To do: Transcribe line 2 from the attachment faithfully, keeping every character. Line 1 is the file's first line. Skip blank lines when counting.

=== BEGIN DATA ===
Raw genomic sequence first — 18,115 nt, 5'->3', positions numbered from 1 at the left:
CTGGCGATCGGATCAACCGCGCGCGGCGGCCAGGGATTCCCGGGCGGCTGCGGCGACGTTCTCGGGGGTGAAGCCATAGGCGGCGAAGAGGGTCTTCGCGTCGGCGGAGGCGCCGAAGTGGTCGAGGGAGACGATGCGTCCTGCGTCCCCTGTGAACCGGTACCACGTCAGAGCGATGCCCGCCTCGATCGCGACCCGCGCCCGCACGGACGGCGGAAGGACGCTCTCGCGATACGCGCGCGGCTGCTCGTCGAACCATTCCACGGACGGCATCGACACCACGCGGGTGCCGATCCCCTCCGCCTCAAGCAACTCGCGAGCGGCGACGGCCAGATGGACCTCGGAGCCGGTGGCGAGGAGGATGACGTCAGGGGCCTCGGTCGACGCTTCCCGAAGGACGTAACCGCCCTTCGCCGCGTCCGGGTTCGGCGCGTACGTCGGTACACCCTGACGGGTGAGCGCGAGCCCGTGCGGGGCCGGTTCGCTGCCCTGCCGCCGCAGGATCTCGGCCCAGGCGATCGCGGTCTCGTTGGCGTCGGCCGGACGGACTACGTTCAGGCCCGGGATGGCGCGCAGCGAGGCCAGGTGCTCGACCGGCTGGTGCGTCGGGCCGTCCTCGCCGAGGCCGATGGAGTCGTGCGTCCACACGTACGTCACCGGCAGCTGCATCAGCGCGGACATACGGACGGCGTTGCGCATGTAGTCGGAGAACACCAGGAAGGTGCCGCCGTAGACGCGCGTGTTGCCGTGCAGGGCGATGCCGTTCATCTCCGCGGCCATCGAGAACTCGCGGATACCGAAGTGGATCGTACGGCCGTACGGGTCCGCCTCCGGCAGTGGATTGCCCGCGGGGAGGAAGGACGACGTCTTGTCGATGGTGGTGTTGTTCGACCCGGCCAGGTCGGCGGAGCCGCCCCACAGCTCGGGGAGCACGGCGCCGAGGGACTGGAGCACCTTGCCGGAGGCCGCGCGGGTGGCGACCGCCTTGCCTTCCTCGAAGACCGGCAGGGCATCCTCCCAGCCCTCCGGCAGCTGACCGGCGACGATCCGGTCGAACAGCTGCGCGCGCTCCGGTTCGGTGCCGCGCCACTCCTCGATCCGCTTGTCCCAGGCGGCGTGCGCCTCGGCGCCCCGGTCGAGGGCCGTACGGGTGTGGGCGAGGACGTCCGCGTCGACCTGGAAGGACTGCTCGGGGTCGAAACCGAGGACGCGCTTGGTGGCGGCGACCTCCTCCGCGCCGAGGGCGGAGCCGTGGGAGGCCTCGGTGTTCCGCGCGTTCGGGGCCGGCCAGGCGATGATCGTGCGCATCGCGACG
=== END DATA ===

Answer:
CTGGCGATCGGATCAACCGCGCGCGGCGGCCAGGGATTCCCGGGCGGCTGCGGCGACGTTCTCGGGGGTGAAGCCATAGGCGGCGAAGAGGGTCTTCGCGTCGGCGGAGGCGCCGAAGTGGTCGAGGGAGACGATGCGTCCTGCGTCCCCTGTGAACCGGTACCACGTCAGAGCGATGCCCGCCTCGATCGCGACCCGCGCCCGCACGGACGGCGGAAGGACGCTCTCGCGATACGCGCGCGGCTGCTCGTCGAACCATTCCACGGACGGCATCGACACCACGCGGGTGCCGATCCCCTCCGCCTCAAGCAACTCGCGAGCGGCGACGGCCAGATGGACCTCGGAGCCGGTGGCGAGGAGGATGACGTCAGGGGCCTCGGTCGACGCTTCCCGAAGGACGTAACCGCCCTTCGCCGCGTCCGGGTTCGGCGCGTACGTCGGTACACCCTGACGGGTGAGCGCGAGCCCGTGCGGGGCCGGTTCGCTGCCCTGCCGCCGCAGGATCTCGGCCCAGGCGATCGCGGTCTCGTTGGCGTCGGCCGGACGGACTACGTTCAGGCCCGGGATGGCGCGCAGCGAGGCCAGGTGCTCGACCGGCTGGTGCGTCGGGCCGTCCTCGCCGAGGCCGATGGAGTCGTGCGTCCACACGTACGTCACCGGCAGCTGCATCAGCGCGGACATACGGACGGCGTTGCGCATGTAGTCGGAGAACACCAGGAAGGTGCCGCCGTAGACGCGCGTGTTGCCGTGCAGGGCGATGCCGTTCATCTCCGCGGCCATCGAGAACTCGCGGATACCGAAGTGGATCGTACGGCCGTACGGGTCCGCCTCCGGCAGTGGATTGCCCGCGGGGAGGAAGGACGACGTCTTGTCGATGGTGGTGTTGTTCGACCCGGCCAGGTCGGCGGAGCCGCCCCACAGCTCGGGGAGCACGGCGCCGAGGGACTGGAGCACCTTGCCGGAGGCCGCGCGGGTGGCGACCGCCTTGCCTTCCTCGAAGACCGGCAGGGCATCCTCCCAGCCCTCCGGCAGCTGACCGGCGACGATCCGGTCGAACAGCTGCGCGCGCTCCGGTTCGGTGCCGCGCCACTCCTCGATCCGCTTGTCCCAGGCGGCGTGCGCCTCGGCGCCCCGGTCGAGGGCCGTACGGGTGTGGGCGAGGACGTCCGCGTCGACCTGGAAGGACTGCTCGGGGTCGAAACCGAGGACGCGCTTGGTGGCGGCGACCTCCTCCGCGCCGAGGGCGGAGCCGTGGGAGGCCTCGGTGTTCCGCGCGTTCGGGGCCGGCCAGGCGATGATCGTGCGCATCGCGACG